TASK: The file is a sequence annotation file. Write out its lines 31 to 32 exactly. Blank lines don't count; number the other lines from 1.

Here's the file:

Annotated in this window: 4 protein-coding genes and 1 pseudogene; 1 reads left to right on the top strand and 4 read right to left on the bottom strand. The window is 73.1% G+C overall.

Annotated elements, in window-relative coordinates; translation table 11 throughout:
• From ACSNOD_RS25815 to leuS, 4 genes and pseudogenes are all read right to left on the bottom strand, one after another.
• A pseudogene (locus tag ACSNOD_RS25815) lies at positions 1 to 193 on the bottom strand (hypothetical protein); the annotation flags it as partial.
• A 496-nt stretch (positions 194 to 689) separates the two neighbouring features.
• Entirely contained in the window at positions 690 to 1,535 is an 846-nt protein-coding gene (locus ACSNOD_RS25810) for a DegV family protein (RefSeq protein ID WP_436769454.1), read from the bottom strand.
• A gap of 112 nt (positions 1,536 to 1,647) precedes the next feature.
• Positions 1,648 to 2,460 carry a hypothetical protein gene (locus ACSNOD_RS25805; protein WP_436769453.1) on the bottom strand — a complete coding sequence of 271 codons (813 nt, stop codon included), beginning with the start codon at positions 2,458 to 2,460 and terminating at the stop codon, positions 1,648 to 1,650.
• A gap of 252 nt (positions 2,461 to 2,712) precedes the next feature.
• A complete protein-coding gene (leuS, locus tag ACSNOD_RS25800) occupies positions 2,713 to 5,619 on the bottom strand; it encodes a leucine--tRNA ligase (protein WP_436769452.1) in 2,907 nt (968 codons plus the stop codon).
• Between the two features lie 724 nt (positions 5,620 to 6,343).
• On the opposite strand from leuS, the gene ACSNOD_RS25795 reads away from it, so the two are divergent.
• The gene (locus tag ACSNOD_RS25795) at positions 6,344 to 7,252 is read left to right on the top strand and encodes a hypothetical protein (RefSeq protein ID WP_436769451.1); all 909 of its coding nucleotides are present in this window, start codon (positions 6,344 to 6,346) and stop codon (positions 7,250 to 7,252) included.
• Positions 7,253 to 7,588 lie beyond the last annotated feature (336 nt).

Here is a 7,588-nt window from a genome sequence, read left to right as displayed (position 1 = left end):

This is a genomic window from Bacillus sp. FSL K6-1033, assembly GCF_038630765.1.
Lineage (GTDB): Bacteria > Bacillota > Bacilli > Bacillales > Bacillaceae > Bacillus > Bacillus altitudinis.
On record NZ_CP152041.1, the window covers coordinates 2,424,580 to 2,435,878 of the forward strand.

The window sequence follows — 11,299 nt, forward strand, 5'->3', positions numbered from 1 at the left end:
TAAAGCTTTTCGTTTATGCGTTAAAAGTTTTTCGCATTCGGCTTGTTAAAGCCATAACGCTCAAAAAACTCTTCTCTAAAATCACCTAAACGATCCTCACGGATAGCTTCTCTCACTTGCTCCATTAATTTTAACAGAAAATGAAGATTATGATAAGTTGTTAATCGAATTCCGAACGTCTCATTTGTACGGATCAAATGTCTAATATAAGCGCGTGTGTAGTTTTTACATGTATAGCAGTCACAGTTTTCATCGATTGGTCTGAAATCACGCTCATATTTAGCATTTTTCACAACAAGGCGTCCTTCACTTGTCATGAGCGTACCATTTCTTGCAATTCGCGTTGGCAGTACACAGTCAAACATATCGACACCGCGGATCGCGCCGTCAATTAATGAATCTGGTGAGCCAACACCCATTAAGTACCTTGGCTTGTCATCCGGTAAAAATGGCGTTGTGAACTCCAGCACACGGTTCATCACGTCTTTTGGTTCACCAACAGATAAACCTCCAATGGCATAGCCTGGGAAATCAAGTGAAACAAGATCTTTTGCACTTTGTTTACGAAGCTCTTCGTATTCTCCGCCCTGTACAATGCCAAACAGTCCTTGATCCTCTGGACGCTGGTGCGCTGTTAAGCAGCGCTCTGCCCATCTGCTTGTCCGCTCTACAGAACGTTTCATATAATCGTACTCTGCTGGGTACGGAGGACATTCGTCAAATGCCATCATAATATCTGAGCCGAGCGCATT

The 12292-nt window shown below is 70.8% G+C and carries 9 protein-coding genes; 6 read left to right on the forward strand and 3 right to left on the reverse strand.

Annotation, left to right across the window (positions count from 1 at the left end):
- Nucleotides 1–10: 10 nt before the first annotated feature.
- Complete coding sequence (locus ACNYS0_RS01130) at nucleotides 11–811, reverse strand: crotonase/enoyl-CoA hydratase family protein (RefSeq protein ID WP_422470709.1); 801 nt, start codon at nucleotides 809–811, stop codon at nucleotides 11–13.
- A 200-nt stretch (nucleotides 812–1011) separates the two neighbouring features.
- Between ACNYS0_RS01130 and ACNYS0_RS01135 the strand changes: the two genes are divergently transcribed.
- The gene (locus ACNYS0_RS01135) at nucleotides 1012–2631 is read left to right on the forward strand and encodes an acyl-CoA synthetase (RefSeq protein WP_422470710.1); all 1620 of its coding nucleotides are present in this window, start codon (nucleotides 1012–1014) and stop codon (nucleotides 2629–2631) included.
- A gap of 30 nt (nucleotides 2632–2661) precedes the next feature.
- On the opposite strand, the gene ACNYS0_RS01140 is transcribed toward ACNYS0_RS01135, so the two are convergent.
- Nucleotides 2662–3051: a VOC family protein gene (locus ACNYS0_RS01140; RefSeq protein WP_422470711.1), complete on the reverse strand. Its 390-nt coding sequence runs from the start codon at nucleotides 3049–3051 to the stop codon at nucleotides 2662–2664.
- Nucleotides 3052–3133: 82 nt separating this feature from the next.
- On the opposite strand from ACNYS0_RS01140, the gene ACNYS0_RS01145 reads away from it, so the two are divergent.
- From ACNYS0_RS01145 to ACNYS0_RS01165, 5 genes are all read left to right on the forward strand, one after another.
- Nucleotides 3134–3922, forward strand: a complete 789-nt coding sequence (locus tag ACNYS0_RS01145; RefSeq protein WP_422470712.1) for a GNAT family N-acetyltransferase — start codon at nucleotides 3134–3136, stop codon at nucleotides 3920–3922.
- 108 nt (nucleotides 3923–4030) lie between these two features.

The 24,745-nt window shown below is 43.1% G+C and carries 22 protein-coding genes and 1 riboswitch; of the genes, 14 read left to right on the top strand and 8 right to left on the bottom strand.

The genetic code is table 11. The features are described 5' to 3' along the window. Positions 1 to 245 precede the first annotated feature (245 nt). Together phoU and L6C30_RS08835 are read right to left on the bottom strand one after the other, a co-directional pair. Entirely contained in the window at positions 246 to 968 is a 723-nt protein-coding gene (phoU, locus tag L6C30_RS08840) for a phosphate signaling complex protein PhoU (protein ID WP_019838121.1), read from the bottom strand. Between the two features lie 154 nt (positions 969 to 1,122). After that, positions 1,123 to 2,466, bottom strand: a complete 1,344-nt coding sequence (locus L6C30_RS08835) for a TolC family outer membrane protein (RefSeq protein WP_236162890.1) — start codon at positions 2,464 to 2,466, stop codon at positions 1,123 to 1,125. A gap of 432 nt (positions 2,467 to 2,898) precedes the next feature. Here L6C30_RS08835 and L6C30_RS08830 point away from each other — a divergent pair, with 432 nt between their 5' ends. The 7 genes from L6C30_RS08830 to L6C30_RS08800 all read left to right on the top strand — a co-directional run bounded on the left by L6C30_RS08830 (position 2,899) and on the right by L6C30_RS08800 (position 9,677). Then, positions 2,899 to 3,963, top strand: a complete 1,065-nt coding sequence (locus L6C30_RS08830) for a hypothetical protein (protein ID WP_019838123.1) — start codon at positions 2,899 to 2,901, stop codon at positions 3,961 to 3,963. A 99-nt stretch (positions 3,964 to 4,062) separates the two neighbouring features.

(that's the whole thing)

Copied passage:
- Nucleotides 3052–3133: 82 nt separating this feature from the next.
- On the opposite strand from ACNYS0_RS01140, the gene ACNYS0_RS01145 reads away from it, so the two are divergent.